Fault, No Fault and Covenant Marriage

“You mean she can divorce me without proving I did anything wrong, just like that?”

It seems that, as a family lawyer, I have heard this lamentation many times. People facing an unwanted divorce often profess shock at the fact that, in this state, a divorce may be granted although they did not cheat on, abuse or otherwise grossly fail as a spouse.

It was not always so–prior to 1973 in Georgia, a divorce was only granted if fault grounds were proven. In other words, someone had to have cheated on, or abused their spouse, or become alcoholic or insane. This led, inevitably, to unhappy couples falsifying grounds to get the divorce they wanted.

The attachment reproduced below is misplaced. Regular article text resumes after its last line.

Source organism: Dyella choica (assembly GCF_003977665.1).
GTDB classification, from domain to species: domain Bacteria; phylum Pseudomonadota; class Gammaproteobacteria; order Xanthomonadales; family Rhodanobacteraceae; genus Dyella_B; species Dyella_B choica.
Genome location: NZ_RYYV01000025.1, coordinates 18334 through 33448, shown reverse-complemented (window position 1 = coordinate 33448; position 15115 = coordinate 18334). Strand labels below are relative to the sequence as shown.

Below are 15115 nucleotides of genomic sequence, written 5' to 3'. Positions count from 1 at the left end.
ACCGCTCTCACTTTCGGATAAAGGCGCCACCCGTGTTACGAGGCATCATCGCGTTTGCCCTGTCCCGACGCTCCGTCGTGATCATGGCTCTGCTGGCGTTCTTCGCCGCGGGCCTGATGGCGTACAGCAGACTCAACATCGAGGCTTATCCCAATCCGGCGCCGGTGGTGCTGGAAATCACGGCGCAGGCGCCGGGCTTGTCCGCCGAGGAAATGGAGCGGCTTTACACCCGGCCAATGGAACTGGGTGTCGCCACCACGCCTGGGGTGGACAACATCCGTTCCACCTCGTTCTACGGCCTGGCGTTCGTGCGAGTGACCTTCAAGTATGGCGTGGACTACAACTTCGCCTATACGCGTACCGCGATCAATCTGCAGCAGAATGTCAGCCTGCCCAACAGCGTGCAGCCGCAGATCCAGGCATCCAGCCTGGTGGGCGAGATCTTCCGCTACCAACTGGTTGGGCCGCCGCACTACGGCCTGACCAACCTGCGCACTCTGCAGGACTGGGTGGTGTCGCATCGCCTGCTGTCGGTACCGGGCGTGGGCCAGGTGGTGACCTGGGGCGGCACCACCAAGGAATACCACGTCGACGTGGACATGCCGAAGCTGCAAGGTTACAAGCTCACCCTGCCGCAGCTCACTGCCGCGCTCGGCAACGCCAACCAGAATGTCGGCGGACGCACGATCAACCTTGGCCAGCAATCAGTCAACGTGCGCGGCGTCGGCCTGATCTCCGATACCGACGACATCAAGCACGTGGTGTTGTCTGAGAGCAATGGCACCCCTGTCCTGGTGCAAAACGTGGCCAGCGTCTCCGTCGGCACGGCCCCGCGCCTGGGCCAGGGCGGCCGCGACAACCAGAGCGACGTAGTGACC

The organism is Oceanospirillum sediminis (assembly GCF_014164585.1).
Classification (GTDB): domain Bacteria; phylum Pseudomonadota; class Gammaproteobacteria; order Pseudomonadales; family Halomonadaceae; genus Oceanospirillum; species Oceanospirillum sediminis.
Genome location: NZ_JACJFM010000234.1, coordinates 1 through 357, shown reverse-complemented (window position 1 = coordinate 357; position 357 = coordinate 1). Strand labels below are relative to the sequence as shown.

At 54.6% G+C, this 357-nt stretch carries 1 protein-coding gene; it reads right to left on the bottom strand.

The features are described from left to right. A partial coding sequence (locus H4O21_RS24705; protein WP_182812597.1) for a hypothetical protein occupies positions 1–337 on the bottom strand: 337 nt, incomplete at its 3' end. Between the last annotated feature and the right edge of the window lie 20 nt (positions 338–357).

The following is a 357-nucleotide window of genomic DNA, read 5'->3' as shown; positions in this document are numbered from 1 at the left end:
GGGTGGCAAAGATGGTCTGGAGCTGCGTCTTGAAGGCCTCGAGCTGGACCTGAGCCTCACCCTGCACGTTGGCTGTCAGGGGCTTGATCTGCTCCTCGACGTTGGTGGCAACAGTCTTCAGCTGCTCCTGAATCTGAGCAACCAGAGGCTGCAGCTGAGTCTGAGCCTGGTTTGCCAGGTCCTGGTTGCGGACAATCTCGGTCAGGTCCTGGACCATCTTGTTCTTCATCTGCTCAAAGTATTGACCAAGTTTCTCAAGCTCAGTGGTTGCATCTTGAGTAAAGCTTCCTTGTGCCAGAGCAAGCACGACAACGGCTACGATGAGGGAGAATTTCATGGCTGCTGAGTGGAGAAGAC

On the other hand, since uncontested divorce was made available, divorce rates have climbed. Some have responded to this by reintroducing fault as a necessary element in divorce through covenant marriage–in essence, a couple agrees prior to marriage to divorce only when there is fault. This is authorized by law in several states: Louisiana, Arkansas and Arizona. I understand that around 2% of couples marrying in those jurisdictions choose this course.

Covenant marriage is not available in Georgia.

So my question to you is: if you were getting married and had the option to be bound together unless there was fault, would you chose to do so?